- The Dow and S&P recorded their worst day since September of last year. The Nasdaq composite posted its worst session since June 24.
- Traditional safe havens, in turn, caught a bid as the benchmark 10-year yield fell to about 2.21 percent. The yen also rose against the dollar to trade at 111.05.
U.S. equities closed sharply lower on Wednesday as investors fretted over the latest news coming out of Washington.
"This is clearly Washington-driven," said Michael Shaoul,
The Dow Jones industrial average ended about 370 points lower, with Goldman Sachs contributing the most losses. The S&P 500 dropped 1.8 percent, with financials tumbling 3.1 percent to lead decliners. Financials posted their worst day since June 24 were pulled down by banks, with the SPDR S&P Bank ETF (KBE) falling 3.9 percent.
The Nasdaq composite lagged, shedding 2.6 percent, and posted its worst session since June 24.
The major indexes also gave up their gains for the month. The Dow and S&P also recorded their worst day since September of last year.
NBC News confirmed Tuesday a report from The New York Times that former FBI Director James Comey put together a memo outlining a conversation in which President Donald Trump allegedly asked him to halt an investigation into Michael Flynn, the former national security adviser.
Later on Tuesday, House Oversight Committee Chairman Jason Chaffetz asked the FBI for any records it has
"Earnings have provided a good fundamental base for the market, but I'm beginning to wonder if this news item is the straw that breaks the camel's back," said David Schiegoleit, managing director of investments at U.S Bank Private Client Reserve.
Traditional safe havens caught a bid as the benchmark 10-year yield fell to about 2.21 percent. The yen also rose against the dollar to trade at 110.99.
"If special prosecutors are hired or there is more talk about obstruction of justice being an impeachable offense, one can kiss the tax plan, health care plan, and fiscal stimulus plan goodbye for 2017," Andy Brenner, head of international fixed income securities at National Alliance Securities, said in a note Monday.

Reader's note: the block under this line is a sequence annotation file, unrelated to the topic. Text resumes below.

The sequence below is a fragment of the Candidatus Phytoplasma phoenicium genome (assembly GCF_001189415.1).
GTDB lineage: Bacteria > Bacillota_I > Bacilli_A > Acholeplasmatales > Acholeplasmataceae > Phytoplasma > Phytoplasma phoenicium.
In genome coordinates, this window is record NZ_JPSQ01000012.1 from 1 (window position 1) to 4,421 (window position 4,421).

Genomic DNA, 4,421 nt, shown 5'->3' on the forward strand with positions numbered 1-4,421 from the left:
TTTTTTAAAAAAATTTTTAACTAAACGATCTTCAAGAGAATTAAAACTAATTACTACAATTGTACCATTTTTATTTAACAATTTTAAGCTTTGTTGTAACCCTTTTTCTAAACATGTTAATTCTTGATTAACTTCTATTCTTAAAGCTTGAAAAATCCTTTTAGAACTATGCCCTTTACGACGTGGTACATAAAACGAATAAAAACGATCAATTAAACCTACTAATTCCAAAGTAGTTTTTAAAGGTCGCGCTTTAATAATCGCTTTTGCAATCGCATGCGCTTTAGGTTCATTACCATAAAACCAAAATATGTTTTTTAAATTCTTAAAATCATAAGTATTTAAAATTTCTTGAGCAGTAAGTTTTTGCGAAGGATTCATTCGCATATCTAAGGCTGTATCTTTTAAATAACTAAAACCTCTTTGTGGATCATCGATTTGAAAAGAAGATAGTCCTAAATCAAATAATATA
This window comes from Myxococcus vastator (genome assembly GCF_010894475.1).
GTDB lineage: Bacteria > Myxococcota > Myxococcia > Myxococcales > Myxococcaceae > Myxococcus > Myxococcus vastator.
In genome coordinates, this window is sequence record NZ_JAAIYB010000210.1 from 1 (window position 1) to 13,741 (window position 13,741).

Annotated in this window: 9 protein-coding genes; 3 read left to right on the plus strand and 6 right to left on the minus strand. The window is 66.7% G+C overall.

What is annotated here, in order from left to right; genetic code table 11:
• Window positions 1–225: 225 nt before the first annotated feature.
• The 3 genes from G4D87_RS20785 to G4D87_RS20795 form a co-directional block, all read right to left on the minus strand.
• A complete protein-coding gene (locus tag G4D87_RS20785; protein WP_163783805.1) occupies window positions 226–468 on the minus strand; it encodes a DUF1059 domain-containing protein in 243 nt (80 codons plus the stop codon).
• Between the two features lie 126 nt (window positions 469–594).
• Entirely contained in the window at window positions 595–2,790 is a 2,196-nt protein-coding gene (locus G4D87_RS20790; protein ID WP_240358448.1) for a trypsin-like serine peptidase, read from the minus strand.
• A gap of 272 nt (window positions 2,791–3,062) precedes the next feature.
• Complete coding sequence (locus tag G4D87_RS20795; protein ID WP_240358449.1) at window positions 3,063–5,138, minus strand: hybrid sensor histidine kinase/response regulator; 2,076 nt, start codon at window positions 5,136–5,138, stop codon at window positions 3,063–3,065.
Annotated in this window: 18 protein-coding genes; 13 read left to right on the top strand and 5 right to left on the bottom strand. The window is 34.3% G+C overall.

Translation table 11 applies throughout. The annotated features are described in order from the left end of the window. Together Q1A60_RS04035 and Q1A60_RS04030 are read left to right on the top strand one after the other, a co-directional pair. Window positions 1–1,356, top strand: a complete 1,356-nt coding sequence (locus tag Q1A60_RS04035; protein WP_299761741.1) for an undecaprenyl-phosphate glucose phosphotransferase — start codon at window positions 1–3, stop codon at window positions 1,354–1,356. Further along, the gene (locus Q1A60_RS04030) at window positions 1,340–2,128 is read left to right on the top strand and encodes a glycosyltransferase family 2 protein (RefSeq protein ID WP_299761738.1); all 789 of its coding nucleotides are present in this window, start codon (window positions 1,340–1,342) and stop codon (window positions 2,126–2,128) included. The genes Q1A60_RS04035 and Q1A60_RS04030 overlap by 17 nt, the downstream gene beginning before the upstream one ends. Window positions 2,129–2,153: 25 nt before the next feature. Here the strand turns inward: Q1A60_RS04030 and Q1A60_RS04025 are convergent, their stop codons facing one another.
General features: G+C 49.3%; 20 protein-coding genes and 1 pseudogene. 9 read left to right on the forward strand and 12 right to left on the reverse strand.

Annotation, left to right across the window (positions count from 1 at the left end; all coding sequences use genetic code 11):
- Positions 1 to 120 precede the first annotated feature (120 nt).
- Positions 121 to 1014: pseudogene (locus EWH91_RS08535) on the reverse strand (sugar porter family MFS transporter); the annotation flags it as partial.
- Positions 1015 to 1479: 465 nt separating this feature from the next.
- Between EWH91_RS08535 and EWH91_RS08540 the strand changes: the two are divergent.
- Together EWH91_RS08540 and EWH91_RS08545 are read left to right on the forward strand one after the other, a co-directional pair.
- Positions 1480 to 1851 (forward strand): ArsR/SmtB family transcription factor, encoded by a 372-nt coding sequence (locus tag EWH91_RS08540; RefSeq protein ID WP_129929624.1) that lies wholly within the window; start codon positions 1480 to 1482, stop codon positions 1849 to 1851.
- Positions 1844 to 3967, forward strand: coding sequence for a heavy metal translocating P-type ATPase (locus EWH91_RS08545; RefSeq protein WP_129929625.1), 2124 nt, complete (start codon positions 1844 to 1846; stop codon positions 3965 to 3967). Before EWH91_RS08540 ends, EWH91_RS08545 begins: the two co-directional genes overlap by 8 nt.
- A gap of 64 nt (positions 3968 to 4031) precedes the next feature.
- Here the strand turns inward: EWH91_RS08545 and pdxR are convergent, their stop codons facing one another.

Stocks have rallied all year in part because of the hope for lower corporate taxes. Lately, the major indexes have pushed towards record levels, with the S&P and Nasdaq notching all-time highs earlier this week.
The administration has said in the past that it uses the stock market as its economic report card, but the White House said Wednesday it had no comment on the sell-off.
But equities would take a big hit if Trump were impeached, Jack Welch, the former CEO of General Electric who has the president's ear, told CNBC on Wednesday. "An impeachment proceeding would blow the market away," Welch said on "Squawk Box."
"We've had ultra-low volatility for most of this year. These days tend to happen and people sometimes forget that," said Jeremy Bryan, portfolio manager at Gradient Investments.
The risk to the Trump agenda also presents a problem for the Federal Reserve, said Larry McDonald, author of The Bear Traps Report and head of
"Wall St's calling for 2-3 more rate hikes this year, seven over the next two years – but Mr. DXY says no
The dollar index (DXY) hovered near its lowest level since November.
The Fed has signaled it intends to raise rates twice more this year, after a quarter-point hike in March. The central bank's policymaking committee is slated to meet next month. Market expectations for June rate hike are 69.2 percent, according to the CME Group's FedWatch tool.
The Dow Jones industrial average fell 372.82 points, or 1.78 percent, to close at 20,606.93, with Goldman Sachs leading decliners and UnitedHealth the top advancer.
The dropped 43.64 points, or 1.82 percent, to end at 2,357.03, with financials leading nine sectors lower and real estate outperforming.
The Nasdaq pulled back 158.60 points, or 2.57 percent, to close at 6,011.24.
About four stocks declined for every
—CNBC's Christine Wang, Jacob Pramuk and Patti Domm contributed to this report.
On tap later this week:
8:30 a.m. Initial claims
8:30 a.m. Philadelphia Fed survey
1:00 p.m. Cleveland Fed President Loretta Mester
9:15 a.m. St. Louis Fed President James Bullard